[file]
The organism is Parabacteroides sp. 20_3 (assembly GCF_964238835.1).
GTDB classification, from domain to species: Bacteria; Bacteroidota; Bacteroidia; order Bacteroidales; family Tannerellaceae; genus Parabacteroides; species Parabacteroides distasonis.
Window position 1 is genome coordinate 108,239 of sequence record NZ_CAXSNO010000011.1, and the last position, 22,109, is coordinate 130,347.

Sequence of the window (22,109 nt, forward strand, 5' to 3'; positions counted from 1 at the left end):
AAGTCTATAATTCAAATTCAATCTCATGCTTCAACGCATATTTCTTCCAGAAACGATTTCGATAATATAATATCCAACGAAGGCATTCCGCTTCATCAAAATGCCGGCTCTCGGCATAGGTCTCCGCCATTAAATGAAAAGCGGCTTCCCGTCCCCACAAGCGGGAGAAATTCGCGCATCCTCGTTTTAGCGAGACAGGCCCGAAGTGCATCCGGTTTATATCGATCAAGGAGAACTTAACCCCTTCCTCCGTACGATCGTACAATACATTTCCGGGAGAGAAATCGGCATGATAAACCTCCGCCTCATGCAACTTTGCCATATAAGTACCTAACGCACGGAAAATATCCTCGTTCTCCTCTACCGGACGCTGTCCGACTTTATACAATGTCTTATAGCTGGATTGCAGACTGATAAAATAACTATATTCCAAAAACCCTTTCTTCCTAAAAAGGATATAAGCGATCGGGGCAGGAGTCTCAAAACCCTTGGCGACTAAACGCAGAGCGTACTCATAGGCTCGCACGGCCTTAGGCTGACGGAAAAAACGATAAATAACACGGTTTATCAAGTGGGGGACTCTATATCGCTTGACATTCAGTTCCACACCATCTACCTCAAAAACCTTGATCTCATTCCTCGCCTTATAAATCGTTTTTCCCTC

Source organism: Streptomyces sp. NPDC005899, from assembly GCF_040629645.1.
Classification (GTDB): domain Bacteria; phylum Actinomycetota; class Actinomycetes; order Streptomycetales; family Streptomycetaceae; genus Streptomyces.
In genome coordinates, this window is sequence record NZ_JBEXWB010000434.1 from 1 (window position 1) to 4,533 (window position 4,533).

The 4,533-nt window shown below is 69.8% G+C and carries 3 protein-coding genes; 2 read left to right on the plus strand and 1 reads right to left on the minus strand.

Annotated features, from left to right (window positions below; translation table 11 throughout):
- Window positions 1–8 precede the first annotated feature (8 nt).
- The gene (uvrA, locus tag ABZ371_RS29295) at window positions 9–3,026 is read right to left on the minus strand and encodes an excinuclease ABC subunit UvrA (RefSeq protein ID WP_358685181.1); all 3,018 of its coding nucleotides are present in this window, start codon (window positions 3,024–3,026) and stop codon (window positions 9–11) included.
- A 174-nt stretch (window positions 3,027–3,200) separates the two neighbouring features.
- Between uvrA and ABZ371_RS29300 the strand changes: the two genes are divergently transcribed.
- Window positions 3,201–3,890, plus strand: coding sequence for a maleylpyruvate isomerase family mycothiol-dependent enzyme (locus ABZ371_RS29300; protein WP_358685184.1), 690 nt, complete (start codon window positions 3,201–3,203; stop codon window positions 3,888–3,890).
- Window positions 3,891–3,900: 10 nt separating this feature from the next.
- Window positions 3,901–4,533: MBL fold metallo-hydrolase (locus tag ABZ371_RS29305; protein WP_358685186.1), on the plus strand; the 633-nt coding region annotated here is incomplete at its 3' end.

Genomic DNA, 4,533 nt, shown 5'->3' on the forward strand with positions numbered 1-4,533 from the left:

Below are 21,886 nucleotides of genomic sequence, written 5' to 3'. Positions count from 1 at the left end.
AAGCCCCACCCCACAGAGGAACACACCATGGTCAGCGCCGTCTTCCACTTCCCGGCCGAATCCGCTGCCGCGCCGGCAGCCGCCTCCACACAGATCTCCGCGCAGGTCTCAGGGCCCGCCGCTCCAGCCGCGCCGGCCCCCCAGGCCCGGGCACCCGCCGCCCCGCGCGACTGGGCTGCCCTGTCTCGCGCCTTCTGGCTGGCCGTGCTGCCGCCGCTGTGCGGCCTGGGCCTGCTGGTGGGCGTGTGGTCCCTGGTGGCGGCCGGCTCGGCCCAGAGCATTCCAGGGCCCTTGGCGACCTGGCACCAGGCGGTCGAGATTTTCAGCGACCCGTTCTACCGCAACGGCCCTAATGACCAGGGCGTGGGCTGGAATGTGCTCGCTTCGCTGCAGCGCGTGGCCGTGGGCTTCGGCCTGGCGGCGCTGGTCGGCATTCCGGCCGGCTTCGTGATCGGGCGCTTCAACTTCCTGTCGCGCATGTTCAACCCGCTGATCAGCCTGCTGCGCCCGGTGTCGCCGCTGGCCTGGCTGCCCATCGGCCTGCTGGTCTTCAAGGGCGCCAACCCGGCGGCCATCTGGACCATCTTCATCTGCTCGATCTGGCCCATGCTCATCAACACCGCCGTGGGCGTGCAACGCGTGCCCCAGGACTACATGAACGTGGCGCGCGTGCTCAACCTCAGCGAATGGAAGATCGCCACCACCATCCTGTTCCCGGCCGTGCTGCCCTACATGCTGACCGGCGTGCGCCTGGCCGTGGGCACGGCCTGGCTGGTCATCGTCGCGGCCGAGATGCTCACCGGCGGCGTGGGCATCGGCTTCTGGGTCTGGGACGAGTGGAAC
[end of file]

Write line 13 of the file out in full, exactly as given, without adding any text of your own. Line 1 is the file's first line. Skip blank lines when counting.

- A 174-nt stretch (window positions 3,027–3,200) separates the two neighbouring features.